Back to the roots

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    Spotlight Audio 5/2021
    Colin Beaven vor Großbritannien-Flagge
    Von Colin Beaven

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    Transcript: Back to the roots

    Wales and England have been joined politically since the middle of the 16th century. However, the Welsh have to retainbeibehaltenretained a cultural and linguistic identity that can sometimes to mystify sb.jmdn. vor ein Rätsel stellen, verwirrenmystify their English neighbours. In Britain Today, Colin Beaven feels it’s time he did something to improve the situation.

    Beaven is a Welsh name. Is it time I took this more seriously? Should I visit Wales and reconnect with my roots?
    after allimmerhin, schließlichAfter all, Beaven is almost Bevan, a big name in Welsh politics. Aneurin Bevan was the Labour minister who to oversee sth.etw. überwachenoversaw the introduction of the National Health Service (UK)nationaler GesundheitsdienstNational Health Service in 1948.

    So, Wales, here I come — or possibly not. Thanks to the virus, you have to to think twicees sich gründlich überlegenthink twice before travelling. At one point, Wales had a lockdown when England didn’t, so it was illegal to go there.
    This even to affectbetreffenaffected plans for a drive-in cinema at a football stadium in Chester. When it was pointed out that toilets on the far side of the car park were actually in Wales, some portabletransportierbar, mobilportable ones had to be brought in to make sure nobody had to cross the border — or their legs.

    So, if I’m not able to visit Wales, how could I recreate it? Learn Welsh? It doesn’t look like an easy language to learn. A page of written Welsh looks as if the alphabet has exploded. One step at a time, I think; I’ll start with the letter L.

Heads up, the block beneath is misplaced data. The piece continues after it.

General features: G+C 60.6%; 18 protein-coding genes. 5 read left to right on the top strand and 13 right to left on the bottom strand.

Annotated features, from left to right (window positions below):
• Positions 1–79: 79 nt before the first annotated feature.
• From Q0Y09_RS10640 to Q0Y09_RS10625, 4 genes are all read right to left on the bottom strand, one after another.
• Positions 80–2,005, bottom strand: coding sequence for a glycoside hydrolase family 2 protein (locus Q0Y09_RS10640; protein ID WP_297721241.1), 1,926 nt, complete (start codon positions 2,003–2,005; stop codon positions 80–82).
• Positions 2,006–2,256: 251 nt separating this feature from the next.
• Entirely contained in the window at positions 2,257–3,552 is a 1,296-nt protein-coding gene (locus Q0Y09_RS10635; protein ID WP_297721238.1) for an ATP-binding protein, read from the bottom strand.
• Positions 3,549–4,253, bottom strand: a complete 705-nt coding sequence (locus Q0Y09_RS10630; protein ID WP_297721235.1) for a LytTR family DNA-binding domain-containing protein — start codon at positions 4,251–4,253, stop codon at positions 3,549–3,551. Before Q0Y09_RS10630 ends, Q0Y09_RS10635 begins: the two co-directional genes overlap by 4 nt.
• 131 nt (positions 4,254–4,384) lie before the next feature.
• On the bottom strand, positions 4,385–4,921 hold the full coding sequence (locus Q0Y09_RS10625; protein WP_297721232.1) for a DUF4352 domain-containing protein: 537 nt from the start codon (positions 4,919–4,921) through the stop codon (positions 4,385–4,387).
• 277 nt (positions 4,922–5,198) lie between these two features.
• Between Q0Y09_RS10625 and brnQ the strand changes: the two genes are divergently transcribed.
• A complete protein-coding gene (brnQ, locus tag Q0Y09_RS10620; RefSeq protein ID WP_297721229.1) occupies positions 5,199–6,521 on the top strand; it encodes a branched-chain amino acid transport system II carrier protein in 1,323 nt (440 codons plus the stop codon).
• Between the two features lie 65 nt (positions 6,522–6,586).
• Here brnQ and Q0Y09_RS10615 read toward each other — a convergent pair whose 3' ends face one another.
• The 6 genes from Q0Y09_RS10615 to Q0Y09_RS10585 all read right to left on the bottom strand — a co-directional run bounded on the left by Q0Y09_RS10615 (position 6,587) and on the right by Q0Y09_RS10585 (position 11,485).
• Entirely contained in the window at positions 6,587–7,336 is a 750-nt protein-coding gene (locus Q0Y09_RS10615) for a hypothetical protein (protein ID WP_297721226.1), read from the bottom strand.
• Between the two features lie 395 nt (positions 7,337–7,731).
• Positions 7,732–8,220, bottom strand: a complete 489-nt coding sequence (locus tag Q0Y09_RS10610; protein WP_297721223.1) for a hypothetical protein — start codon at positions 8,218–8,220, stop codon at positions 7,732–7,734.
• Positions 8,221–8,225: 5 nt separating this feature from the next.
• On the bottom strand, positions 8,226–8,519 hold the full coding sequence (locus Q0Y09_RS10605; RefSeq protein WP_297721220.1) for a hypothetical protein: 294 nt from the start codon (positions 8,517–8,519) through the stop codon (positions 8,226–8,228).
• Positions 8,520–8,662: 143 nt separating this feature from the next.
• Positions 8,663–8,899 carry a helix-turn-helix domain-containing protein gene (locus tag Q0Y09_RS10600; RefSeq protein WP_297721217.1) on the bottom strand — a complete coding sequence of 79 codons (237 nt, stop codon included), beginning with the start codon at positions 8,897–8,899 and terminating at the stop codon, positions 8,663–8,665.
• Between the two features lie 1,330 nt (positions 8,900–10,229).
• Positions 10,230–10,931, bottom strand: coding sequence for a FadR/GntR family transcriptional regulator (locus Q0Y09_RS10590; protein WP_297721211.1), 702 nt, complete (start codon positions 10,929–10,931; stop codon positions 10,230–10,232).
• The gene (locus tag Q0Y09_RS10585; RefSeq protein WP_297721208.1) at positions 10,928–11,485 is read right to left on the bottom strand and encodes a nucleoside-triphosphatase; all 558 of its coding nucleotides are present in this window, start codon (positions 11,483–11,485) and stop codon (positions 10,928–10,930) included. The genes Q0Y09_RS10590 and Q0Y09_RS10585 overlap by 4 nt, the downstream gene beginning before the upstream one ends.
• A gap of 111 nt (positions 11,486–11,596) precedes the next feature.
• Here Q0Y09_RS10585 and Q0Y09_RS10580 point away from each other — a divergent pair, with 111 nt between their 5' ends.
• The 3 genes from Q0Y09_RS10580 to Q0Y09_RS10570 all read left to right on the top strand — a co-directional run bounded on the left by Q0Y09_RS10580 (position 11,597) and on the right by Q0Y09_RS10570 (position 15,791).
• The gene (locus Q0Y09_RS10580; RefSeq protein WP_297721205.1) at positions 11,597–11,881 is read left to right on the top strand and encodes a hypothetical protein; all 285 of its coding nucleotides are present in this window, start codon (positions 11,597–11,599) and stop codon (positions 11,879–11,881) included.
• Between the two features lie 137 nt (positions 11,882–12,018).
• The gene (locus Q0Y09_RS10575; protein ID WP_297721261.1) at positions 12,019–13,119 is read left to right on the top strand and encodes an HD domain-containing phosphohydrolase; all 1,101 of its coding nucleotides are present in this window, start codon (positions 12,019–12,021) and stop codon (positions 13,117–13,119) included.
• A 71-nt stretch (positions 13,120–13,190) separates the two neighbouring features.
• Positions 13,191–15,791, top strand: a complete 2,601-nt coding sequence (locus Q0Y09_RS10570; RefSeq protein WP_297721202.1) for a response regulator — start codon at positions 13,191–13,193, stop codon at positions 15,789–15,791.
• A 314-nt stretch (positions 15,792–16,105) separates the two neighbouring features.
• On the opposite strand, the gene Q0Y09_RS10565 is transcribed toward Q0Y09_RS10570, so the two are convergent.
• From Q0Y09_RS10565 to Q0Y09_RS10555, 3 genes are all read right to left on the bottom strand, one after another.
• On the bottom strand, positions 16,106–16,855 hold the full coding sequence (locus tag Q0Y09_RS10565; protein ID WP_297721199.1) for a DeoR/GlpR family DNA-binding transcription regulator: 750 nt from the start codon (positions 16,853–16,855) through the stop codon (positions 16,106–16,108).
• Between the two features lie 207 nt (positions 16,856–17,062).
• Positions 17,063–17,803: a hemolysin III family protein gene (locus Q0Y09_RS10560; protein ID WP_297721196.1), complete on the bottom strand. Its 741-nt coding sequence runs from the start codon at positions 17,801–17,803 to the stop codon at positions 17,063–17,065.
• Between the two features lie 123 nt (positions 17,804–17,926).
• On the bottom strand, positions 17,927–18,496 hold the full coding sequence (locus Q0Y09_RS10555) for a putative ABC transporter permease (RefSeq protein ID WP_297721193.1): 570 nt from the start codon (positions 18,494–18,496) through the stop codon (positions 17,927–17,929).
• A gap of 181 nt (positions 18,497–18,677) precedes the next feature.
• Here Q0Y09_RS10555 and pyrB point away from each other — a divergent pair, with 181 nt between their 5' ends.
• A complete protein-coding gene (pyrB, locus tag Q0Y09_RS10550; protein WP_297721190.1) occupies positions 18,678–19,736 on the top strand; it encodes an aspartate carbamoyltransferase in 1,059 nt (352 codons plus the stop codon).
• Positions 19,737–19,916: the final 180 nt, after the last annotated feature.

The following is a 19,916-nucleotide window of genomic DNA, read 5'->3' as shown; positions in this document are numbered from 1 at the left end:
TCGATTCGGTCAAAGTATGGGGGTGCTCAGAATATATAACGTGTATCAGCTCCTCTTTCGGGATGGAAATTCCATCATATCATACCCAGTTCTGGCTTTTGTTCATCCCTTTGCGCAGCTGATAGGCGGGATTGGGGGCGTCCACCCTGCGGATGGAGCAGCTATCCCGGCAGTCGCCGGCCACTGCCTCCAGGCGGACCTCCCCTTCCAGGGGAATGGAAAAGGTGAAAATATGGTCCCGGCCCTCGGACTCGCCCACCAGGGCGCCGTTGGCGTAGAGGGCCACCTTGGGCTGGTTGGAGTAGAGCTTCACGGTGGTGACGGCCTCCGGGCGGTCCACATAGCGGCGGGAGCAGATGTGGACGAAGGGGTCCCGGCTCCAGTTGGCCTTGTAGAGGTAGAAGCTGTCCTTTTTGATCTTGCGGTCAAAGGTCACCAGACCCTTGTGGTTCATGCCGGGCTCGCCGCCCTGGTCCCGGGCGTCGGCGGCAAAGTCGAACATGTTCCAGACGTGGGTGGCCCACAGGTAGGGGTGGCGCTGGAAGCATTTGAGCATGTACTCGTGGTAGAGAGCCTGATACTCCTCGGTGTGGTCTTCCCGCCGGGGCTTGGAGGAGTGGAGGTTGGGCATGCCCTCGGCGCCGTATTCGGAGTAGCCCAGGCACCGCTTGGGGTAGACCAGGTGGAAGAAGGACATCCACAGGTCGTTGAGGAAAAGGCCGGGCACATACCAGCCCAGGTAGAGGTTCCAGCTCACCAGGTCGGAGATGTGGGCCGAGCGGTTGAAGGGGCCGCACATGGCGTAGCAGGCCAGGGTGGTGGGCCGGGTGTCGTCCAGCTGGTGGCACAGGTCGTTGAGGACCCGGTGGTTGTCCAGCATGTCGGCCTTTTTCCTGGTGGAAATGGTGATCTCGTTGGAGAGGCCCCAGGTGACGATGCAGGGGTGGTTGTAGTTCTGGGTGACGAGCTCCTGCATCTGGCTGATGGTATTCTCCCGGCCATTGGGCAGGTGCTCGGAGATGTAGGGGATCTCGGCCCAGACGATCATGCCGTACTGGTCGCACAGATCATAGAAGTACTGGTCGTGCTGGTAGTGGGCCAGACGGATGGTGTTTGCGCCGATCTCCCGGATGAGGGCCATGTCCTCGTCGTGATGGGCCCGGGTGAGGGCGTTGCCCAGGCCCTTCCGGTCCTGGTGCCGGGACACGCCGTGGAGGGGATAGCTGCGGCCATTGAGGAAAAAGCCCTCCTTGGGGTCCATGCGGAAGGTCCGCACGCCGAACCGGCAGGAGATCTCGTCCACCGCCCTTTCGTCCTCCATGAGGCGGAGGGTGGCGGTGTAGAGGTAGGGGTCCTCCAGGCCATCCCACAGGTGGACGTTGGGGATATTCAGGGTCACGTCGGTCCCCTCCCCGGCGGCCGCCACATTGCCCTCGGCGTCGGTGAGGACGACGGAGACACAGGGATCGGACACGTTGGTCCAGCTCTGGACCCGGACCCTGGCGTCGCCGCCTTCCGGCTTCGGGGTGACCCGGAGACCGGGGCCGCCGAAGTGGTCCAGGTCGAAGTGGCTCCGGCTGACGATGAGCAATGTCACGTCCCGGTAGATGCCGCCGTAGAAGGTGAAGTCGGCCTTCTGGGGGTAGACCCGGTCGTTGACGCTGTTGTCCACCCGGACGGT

I’m not saying L is the most common letter in the Welsh language. You don’t get many points in Welsh Scrabble for using a Y or a W, which count as vowelVokalvowels. But many Welsh towns and villages start with a double L, such as Llandaff or Llandudno. It’s a special Welsh sound — a beautiful hissZischen, Fauchenhiss, like that of a cat in a bad mood. The English ignore it, of course, and pronounce it as a normal L.

    I could add an extra L to items on my shopping list — or “llist”. We could do with new llamps for the lliving room. Or we could llimit our dietErnährungdiet to Welsh specialities such as llamb, leekLauchlleeks and laver breadGericht aus gedünsteten Meeresalgenllaver breadassumingvorausgesetztassuming they sell them at Llidl.

    Fortunately, all this is unnecessary. We’re already surrounded by a very Welsh name with double L: Lloyd. Britain’s second-biggest bank is Lloyds. It’s also the name of a chain of pharmacyApothekepharmacies. We have David Lloyd health clubs, Andrew Lloyd Webber and, of course, Nick Lloyd, who reads this column so beautifully on Spotlight audio.

    Not that Nick or any other of the people in my list of Lloyds actually come from Wales, but it all helps to make life feel a bit Welsh.

    What does the name Lloyd mean? It comes from the Welsh word for “grey”. But Welsh colours don’t quite match English ones: llwyd can be brown, or even blue. The word glas can mean “blue”, but also “green”. And there’s another word for green: gwyrdd.

    It’s hard enough for any couple to agree on a colour when a room needs repainting. It must be a constant nightmareAlbtraumnightmare if one half speaks Welsh and the other doesn’t.

    I wonder if Lord Lloyd Webber’s slightly Welsh name had anything to do with the theme he chose for his first big hit musical: Joseph and the Amazing Technicolor Dreamcoat. I doubt it. And I doubt he’ll ever write one based on Fifty Shades of Grey.

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